In refurbishing the BBC’s former home, Bush House, and its neighbours, John Robertson Architects’ much-needed internal rationalisation still stays true to its Art Deco roots
When Bush House in London opened in 1930, its brash ‘big business classicism’ of stripped Portland ashlar covering a steel frame would have been considered state of the art. Designed for American warehousing magnate Irving T Bush, coming in at over £2m it was hailed as ‘the most expensive building in the world’ on completion. Its architect was US firm Helmle Corbett, which had made a name for itself in New York, building a neo-gothic tower for the same client, and whose Harvey Corbett would go on to design the Radio City Hall at the Rockefeller Centre. Bush’s desire was for a statement building that would make the American’s mark on the city, terminate Kingsway and make Aldwych a new commercial district for the capital.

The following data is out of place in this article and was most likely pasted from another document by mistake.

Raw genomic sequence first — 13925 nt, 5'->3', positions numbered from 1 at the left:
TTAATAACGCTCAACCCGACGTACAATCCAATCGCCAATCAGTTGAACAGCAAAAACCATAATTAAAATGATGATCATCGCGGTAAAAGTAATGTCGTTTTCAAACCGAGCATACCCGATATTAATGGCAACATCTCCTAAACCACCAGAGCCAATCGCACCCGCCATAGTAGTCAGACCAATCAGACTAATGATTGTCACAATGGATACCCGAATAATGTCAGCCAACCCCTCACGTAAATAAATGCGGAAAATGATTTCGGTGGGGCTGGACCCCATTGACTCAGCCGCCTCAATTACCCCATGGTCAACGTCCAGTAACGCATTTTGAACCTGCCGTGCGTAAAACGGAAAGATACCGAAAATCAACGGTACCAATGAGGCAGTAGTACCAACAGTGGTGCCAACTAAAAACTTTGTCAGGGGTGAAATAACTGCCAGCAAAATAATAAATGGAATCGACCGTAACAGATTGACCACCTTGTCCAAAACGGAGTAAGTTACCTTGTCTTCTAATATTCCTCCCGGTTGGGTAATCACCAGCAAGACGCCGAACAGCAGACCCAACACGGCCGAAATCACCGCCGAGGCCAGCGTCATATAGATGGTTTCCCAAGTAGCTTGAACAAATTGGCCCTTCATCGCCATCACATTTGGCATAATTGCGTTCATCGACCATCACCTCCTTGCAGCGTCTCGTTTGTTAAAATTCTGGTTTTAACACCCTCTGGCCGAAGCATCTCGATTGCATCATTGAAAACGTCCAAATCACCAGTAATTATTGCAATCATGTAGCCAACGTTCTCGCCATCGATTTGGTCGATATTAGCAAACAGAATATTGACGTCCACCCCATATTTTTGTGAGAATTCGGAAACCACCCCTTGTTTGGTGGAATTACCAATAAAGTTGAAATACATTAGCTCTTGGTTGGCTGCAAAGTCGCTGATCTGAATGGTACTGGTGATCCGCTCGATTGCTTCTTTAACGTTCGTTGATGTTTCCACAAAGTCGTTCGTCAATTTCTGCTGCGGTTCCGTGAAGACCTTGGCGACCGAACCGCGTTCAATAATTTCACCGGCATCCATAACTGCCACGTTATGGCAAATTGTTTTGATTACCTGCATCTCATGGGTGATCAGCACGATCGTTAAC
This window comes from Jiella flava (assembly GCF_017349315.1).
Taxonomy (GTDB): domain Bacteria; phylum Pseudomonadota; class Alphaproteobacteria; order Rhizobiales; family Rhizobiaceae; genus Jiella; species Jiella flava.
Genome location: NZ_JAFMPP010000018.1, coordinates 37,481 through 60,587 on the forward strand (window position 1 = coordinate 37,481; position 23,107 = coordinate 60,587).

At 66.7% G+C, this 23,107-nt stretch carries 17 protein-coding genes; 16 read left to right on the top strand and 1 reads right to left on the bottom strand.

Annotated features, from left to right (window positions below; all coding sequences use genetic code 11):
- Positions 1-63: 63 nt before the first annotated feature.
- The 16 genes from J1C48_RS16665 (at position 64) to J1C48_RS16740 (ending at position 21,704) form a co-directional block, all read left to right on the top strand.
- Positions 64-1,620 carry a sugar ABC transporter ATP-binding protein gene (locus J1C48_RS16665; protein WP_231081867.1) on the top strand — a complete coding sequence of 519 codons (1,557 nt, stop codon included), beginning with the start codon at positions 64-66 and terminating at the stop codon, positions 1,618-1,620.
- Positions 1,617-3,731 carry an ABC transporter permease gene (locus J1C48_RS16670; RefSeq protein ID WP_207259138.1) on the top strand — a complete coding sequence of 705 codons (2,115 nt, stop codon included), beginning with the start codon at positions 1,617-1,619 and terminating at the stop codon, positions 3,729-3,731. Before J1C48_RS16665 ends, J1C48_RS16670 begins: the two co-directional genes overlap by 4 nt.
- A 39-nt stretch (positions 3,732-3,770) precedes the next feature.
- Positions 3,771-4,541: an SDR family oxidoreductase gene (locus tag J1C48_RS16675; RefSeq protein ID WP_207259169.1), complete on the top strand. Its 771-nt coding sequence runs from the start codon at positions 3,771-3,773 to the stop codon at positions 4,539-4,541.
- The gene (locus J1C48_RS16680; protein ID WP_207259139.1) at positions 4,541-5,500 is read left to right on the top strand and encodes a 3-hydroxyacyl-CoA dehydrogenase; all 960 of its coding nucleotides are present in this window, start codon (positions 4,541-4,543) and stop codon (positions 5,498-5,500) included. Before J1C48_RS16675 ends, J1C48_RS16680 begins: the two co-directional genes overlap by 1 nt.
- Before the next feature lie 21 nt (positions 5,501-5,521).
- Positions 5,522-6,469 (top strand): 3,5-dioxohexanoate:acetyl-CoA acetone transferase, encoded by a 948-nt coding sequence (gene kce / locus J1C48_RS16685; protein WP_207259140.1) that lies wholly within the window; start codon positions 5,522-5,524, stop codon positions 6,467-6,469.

But it is for its tenant that Bush House is best known. Its huge recessed portico, topped by a sculpture symbolising Anglo-American links, became synonymous with the BBC’s World Service, which moved there in 1941 after its Portland Place HQ was bombed. Expanding to fill the three neighbouring blocks, which completed in 1935, the BBC occupied the island complex for 70 years, before moving out when the lease was up in 2012. This gave Japanese owner Kato Kagaku the chance to effect a £60m, 27,600m2 refurbishment to bring it in line with modern office demands – a job entrusted to John Robertson Architects.